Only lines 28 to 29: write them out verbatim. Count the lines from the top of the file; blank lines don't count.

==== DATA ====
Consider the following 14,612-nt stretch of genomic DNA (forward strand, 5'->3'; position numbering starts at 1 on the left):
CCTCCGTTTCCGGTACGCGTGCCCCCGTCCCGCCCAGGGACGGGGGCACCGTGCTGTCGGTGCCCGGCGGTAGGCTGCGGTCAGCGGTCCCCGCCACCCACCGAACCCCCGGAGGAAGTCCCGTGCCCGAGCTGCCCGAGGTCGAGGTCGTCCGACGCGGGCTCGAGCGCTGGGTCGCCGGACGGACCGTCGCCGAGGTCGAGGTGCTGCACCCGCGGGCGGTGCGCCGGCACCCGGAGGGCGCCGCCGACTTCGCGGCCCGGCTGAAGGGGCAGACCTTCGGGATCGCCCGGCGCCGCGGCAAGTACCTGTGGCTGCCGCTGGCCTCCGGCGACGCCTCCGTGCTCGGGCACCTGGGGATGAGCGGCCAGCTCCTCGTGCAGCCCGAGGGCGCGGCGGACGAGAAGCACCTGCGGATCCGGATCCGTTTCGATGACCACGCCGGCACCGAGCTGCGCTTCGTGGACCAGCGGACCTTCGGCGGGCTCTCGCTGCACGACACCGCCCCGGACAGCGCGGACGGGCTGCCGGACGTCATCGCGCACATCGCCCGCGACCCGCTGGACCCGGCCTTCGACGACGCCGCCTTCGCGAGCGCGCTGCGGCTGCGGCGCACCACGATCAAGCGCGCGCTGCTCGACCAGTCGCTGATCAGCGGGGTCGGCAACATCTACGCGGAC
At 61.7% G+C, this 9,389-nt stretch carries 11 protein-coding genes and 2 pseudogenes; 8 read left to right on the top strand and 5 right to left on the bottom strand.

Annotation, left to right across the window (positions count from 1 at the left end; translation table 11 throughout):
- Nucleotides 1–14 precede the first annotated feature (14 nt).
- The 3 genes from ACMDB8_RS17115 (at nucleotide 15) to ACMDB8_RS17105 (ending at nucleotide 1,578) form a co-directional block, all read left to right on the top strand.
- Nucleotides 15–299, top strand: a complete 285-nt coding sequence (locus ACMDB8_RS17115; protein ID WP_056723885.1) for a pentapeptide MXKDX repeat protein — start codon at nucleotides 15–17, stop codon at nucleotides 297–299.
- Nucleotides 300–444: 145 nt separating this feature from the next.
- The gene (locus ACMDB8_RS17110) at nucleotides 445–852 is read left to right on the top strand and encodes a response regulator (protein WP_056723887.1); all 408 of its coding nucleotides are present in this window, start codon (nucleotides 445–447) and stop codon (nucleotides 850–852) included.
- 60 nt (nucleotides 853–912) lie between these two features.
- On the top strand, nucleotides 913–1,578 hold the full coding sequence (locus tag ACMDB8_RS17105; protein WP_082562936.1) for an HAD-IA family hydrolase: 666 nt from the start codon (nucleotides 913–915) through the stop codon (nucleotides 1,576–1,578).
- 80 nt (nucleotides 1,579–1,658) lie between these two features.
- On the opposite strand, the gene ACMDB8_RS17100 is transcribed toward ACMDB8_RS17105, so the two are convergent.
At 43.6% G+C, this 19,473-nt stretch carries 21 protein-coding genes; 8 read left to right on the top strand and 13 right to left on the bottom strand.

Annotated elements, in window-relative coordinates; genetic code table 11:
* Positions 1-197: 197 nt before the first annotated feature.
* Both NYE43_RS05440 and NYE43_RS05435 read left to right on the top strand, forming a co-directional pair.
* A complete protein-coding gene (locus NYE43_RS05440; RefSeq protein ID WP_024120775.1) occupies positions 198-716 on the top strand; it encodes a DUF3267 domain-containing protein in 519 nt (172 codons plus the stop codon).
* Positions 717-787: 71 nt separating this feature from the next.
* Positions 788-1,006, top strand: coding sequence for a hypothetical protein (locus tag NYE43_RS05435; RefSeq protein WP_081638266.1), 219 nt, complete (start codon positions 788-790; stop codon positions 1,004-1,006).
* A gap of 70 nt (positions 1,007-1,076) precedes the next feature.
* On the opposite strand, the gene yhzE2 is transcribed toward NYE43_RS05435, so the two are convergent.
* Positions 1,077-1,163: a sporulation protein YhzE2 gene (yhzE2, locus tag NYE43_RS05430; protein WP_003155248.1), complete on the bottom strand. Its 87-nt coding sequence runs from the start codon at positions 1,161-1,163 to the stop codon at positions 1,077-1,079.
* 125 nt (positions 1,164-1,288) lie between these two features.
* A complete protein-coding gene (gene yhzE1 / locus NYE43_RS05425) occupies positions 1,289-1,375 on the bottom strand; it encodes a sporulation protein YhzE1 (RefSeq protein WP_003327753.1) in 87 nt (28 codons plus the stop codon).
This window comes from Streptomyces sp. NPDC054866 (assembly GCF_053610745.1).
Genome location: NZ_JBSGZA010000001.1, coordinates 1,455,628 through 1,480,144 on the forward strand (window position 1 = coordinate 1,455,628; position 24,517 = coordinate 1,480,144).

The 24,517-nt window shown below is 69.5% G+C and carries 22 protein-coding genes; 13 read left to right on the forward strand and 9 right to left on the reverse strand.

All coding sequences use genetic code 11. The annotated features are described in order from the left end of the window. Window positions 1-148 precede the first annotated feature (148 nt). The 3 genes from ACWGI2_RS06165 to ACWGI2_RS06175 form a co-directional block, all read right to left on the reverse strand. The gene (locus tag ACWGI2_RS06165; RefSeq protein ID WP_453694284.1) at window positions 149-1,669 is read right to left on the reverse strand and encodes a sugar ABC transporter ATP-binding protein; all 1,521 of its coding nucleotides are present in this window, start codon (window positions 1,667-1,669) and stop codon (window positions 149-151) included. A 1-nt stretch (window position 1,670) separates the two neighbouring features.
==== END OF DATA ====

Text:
The 24,517-nt window shown below is 69.5% G+C and carries 22 protein-coding genes; 13 read left to right on the forward strand and 9 right to left on the reverse strand.

All coding sequences use genetic code 11. The annotated features are described in order from the left end of the window. Window positions 1-148 precede the first annotated feature (148 nt). The 3 genes from ACWGI2_RS06165 to ACWGI2_RS06175 form a co-directional block, all read right to left on the reverse strand. The gene (locus tag ACWGI2_RS06165; RefSeq protein ID WP_453694284.1) at window positions 149-1,669 is read right to left on the reverse strand and encodes a sugar ABC transporter ATP-binding protein; all 1,521 of its coding nucleotides are present in this window, start codon (window positions 1,667-1,669) and stop codon (window positions 149-151) included. A 1-nt stretch (window position 1,670) separates the two neighbouring features.